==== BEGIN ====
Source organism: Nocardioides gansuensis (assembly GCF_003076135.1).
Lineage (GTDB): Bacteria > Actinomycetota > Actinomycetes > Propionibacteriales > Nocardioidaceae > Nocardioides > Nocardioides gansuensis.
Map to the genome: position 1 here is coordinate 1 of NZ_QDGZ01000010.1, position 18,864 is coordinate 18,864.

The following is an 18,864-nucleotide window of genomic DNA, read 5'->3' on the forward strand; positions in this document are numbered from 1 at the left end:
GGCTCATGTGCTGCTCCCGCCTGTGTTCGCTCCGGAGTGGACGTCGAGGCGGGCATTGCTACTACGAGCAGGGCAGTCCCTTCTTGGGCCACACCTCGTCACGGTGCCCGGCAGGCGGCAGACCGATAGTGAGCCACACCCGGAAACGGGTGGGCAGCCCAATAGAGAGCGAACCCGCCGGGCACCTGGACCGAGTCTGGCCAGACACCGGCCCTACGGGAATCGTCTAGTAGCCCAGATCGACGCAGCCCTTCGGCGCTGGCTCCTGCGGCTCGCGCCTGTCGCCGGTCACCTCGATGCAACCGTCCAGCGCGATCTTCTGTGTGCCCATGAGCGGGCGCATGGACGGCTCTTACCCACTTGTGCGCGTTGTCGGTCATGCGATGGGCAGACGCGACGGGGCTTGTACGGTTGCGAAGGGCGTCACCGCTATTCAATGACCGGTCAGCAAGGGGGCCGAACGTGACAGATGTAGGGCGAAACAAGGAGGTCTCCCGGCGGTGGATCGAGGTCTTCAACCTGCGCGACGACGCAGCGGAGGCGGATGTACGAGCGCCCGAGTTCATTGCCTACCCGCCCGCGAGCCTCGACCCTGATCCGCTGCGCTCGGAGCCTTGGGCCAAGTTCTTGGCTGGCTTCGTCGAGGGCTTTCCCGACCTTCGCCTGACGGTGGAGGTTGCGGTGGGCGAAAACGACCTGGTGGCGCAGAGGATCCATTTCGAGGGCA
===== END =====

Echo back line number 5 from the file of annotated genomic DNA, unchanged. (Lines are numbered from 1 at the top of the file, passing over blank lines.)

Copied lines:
GGCTCATGTGCTGCTCCCGCCTGTGTTCGCTCCGGAGTGGACGTCGAGGCGGGCATTGCTACTACGAGCAGGGCAGTCCCTTCTTGGGCCACACCTCGTCACGGTGCCCGGCAGGCGGCAGACCGATAGTGAGCCACACCCGGAAACGGGTGGGCAGCCCAATAGAGAGCGAACCCGCCGGGCACCTGGACCGAGTCTGGCCAGACACCGGCCCTACGGGAATCGTCTAGTAGCCCAGATCGACGCAGCCCTTCGGCGCTGGCTCCTGCGGCTCGCGCCTGTCGCCGGTCACCTCGATGCAACCGTCCAGCGCGATCTTCTGTGTGCCCATGAGCGGGCGCATGGACGGCTCTTACCCACTTGTGCGCGTTGTCGGTCATGCGATGGGCAGACGCGACGGGGCTTGTACGGTTGCGAAGGGCGTCACCGCTATTCAATGACCGGTCAGCAAGGGGGCCGAACGTGACAGATGTAGGGCGAAACAAGGAGGTCTCCCGGCGGTGGATCGAGGTCTTCAACCTGCGCGACGACGCAGCGGAGGCGGATGTACGAGCGCCCGAGTTCATTGCCTACCCGCCCGCGAGCCTCGACCCTGATCCGCTGCGCTCGGAGCCTTGGGCCAAGTTCTTGGCTGGCTTCGTCGAGGGCTTTCCCGACCTTCGCCTGACGGTGGAGGTTGCGGTGGGCGAAAACGACCTGGTGGCGCAGAGGATCCATTTCGAGGGCA